By Ray Stern
By Ray Stern
By New Times
By Amy Silverman
By Stephen Lemons
By Stephen Lemons
By Monica Alonzo
By Chris Parker
Mr. Running's comments demonstrate an abysmal lack of knowledge of the purpose of the high school mock trial program. Surely, he could not have sat in on very many sessions with attorney coaches.
Other than Mr. Running's remarks, I thought Mr. Ortega's article was well done and demonstrated the effort that the students, teachers and attorney coaches put into this program.
Edward O. Burke
Given the portrayal of attorney coaches in Tony Ortega's article "I Totally Object," we should be thankful that our names weren't mentioned in the article. But, because we are extremely proud of our team and its accomplishments, we lay claim to the fact that we are the attorney coaches of the Xavier mock trial team. While we beg to differ with the author's critique that the program teaches high school students the less desirable characteristics of lawyers, we are particularly concerned about the author's obvious sexist portrayal of the young women participating in this program. We take particular offense at the remarks given that we probably coach the only all-girls team in the state.
On several occasions, this article perpetuates unflattering stereotypes of female attorneys. Ortega characterizes the cross-examination between students from Central and Chaparral as "particularly bitchy." If Ortega had witnessed the same questions asked by a male attorney, the word "bitchy" would surely have been replaced with "aggressive" or some other less-sexist, more flattering adjective. We had the opportunity to compete against both these teams, and all the female members of the team were assertive, professional and poised.
We are even more appalled, however, by the manner in which Ortega first introduces the reader to our team: "Squeezed into their power suits with short skirts and dark hose . . . putting Ally McBeal to shame." First, we can assure you that there was nothing inappropriate about the way our team was dressed for the competition. Second, the only detailed reference to what team members were wearing was directed at our team--the only all-girls team in the competition. This comment has caused the young women on our team pain and disappointment. Instead of focusing on the consummate skill they displayed after spending hundreds and hundreds of hours preparing for the regional and state tournaments, this article memorializes what they wore.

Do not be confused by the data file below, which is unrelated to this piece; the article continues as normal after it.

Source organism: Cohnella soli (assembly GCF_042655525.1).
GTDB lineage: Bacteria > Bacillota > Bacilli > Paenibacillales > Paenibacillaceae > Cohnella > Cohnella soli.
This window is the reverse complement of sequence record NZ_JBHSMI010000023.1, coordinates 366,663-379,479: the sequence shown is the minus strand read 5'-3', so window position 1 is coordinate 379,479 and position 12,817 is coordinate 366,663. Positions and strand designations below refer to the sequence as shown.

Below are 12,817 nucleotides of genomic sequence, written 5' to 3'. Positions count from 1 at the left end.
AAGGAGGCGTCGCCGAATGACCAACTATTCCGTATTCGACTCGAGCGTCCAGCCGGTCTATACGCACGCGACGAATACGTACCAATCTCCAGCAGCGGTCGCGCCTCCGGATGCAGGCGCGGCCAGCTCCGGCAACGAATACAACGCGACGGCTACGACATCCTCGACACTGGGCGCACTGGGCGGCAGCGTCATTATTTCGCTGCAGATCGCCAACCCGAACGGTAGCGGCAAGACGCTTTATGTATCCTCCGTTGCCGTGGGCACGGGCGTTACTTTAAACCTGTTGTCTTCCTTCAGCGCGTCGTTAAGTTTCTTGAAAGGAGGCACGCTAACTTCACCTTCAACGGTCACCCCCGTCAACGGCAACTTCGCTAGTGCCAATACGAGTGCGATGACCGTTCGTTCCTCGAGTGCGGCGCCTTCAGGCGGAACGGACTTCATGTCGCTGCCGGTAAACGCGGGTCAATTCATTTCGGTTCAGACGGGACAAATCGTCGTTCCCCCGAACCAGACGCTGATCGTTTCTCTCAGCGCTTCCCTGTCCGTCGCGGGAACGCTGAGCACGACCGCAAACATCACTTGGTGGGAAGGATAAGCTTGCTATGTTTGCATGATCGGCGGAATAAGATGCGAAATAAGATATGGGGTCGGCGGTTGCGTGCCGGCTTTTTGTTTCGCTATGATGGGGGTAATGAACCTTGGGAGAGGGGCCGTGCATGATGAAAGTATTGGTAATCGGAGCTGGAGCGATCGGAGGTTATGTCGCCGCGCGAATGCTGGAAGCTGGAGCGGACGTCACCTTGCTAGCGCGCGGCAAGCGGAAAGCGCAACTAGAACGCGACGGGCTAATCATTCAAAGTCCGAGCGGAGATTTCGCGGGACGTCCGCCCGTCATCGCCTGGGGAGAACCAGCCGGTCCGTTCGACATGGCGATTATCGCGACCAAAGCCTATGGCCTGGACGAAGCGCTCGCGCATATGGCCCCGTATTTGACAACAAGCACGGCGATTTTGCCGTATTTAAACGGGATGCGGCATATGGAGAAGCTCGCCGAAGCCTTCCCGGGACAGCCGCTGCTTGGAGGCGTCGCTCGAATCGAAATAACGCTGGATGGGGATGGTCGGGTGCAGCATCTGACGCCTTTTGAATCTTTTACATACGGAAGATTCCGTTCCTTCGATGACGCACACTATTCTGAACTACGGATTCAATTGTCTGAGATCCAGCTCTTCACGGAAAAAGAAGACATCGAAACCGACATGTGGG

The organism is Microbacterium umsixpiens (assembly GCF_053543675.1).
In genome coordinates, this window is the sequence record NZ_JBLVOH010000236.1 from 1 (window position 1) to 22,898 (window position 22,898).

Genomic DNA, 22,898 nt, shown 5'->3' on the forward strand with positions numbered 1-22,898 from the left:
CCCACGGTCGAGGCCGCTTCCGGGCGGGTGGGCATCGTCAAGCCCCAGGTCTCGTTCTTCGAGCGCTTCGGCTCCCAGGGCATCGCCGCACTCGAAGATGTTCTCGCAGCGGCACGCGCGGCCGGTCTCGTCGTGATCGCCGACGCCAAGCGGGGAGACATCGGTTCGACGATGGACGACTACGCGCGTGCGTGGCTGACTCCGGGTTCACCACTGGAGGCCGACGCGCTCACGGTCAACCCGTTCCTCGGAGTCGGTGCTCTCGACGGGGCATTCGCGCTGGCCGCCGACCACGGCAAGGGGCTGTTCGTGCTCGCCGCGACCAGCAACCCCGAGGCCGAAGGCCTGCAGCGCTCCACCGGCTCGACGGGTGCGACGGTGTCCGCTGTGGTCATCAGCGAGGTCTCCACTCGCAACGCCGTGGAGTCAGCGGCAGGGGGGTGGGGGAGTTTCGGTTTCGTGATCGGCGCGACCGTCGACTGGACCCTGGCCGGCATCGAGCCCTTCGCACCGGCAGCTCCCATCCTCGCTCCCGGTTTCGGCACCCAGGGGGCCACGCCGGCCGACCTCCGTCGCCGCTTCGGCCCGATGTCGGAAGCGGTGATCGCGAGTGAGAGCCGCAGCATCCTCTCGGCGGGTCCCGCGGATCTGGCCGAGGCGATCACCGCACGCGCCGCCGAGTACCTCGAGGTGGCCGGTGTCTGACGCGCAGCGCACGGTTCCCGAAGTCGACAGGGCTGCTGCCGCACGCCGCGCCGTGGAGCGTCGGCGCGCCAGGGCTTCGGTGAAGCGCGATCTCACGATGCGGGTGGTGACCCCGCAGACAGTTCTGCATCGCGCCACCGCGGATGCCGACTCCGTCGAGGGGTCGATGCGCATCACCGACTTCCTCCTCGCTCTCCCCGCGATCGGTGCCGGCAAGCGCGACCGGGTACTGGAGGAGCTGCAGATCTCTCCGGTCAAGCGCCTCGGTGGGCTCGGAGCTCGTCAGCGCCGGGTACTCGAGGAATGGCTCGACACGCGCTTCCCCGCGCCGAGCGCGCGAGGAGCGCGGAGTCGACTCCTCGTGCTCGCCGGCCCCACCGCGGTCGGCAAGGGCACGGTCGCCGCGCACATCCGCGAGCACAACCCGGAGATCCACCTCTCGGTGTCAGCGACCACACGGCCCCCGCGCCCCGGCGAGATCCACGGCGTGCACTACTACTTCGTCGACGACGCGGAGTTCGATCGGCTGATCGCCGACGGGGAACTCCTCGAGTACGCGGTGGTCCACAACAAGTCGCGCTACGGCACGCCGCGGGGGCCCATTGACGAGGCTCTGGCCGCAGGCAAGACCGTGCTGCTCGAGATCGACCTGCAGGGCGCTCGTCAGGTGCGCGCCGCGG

Finally, with all due respect to Mr. Running, the teacher-coach for Xavier's program, we must sharply disagree with his interpretation of what we teach our students. His comments do great disrespect to the hundreds of volunteer attorney coaches who give up weekends, nights, and hundreds of hours to help foster a respect and an appreciation of our legal system. Neither of us has ever or will ever instruct these young women that lying is the way to approach the problems. The team that strays from the affidavits provided or makes unreasonable inferences from the record will find themselves losers in this program. In fact, lying in the mock trial context does nothing but lower a team's scores.
Our team is a winner in all respects and they deserved better representation in this article.
Lisa J. Counters, Esq.
Dawson & Rosenthal
Tony Ortega responds: Counters and Storie fail to note the lines following the observation that a Chaparral attorney was engaged in a "bitchy cross-examination." Central High School coach Diana Krauss explains that the female students "need to be careful or they come off that way." The article was attempting to make the point that an aggressive female attorney can come off "bitchy," something male attorneys aren't burdened with. Perhaps the point was too subtle for Counters and Storie. As for describing what the Xavier team wore, I can only plead guilty for trying to set a scene that accurately portrayed the moment. Nothing inappropriate about their dress was implied. The Xavier team had a great court presence, and their clothing seemed to enhance that. Somehow Counters and Storie missed the other compliments the article paid to the Xavier team members on their prowess as attorneys. They also apparently skipped past descriptions of what other students were wearing, including male participants.
This letter is in response to your article "I Totally Object." As a member of mock trial at Mountain Ridge High School, I was mildly offended by Steve Running's assumption that the mock trial program breeds liars and swindlers, "Johnnie Cochranes," as it was written. For all those not involved, this may appear the case. Mock trial is not a celebration of dishonesty. It is an act, pure and simple. It is a competitive dramatic production that just happens to take place in a courtroom. Most of us don't even intend to become lawyers. We were just blessed with oratory skills and presence, and mock trial is an amazing forum in which to display our talent. We are not conditioned liars; we are merely taught to think on our feet. Isn't that a good skill that everyone should know? There is nothing wrong with healthy competition, and that's exactly what mock trial is all about. My teammates and I have the utmost respect for all of the teams (especially Xavier, Deer Valley and Central). I also believe that anyone who witnesses one of our trials would have the same high regard for this program as I do.